Tuesday, January 28, 2020

Best of 2019, Runners-Up: Little Women

Going into this movie I couldn’t help but think about the fact that “Little Women” had a distinction that was not shared by any other Great American Novel: It already had three excellent film adaptations (1933 with Katherine Hepburn, 1949 with June Allyson, and the very best: the 1994 version with Winona Ryder) so who needed another one? Unfortunately, after watching it, I still feel that way.

This is, in many ways, a great film. The cinematography is absolutely gorgeous (Oh how I wish I could take this movie’s cinematography and transfer it over to Harriet!) The performances are great (though in almost every case, the performances in the 1994 version were even better), but it never drew me in all the way.

What ultimately alienated me from this version is the timeline-rearranging. I spent the whole movie trying to figure out why Gerwig did it and I never came up with an answer. The plot turns in the book are so moving, so why spoil them all up-front? And it put Gerwig in the position of having to work hard to differentiate Beth’s two illness, which now play out simultaneously. She did so with the tired trick of color-tinting one blue and the other gold, which drew attention to itself and still didn’t work.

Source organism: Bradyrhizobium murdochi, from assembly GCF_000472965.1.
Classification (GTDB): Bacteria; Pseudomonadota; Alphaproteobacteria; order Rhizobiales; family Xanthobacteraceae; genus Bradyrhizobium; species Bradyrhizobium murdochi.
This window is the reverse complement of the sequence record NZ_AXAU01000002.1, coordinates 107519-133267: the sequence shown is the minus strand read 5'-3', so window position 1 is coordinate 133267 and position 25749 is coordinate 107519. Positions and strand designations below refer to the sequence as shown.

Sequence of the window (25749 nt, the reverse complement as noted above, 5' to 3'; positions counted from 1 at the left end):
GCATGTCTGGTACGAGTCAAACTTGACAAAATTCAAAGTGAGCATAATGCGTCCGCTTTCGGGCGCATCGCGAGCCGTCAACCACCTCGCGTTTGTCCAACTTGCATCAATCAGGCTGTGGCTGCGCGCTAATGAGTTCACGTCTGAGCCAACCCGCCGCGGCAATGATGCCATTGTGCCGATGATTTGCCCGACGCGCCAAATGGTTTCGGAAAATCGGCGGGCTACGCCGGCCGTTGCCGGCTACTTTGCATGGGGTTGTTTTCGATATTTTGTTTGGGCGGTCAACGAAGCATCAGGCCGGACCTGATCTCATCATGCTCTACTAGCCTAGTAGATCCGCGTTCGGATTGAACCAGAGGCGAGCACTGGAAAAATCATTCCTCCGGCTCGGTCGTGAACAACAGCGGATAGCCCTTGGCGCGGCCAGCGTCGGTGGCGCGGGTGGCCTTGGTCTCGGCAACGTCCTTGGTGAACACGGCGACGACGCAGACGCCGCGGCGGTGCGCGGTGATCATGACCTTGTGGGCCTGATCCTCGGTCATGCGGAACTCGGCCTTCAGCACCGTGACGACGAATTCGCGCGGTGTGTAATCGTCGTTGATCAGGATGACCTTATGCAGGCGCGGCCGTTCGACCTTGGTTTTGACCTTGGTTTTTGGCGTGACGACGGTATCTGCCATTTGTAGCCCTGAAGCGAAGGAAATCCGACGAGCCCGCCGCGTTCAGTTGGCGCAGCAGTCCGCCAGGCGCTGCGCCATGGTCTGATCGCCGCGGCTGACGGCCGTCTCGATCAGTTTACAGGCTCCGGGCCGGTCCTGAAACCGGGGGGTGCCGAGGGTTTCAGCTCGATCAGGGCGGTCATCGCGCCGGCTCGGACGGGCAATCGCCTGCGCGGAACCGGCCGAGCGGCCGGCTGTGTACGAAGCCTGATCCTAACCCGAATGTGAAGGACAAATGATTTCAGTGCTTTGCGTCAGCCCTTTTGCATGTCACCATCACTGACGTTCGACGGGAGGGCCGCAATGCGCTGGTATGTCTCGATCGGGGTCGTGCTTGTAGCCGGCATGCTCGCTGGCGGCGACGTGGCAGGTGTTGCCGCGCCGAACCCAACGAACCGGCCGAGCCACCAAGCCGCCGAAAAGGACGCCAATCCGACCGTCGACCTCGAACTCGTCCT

As for the big change to the ending of the story, it’s fine. Alcott intentionally chose to disappoint the reader, and by doing so she made a powerful statement about women’s choices in the 19th century, but Gerwig (like lots of modern readers) couldn’t accept that disappointment. She wanted a more heroic ending, and she cleverly found it by borrowing from Alcott’s own life-story. As it turns out, that does indeed make for a satisfying ending, and one can hardly criticize Gerwig as not being true to the 19th century, when this is the version that really happened. It’s a neat trick. (Of course, at some point we’ll get a fifth version which acknowledges the real possibility that Jo is lesbian and/or trans, and then this one will look dated.)

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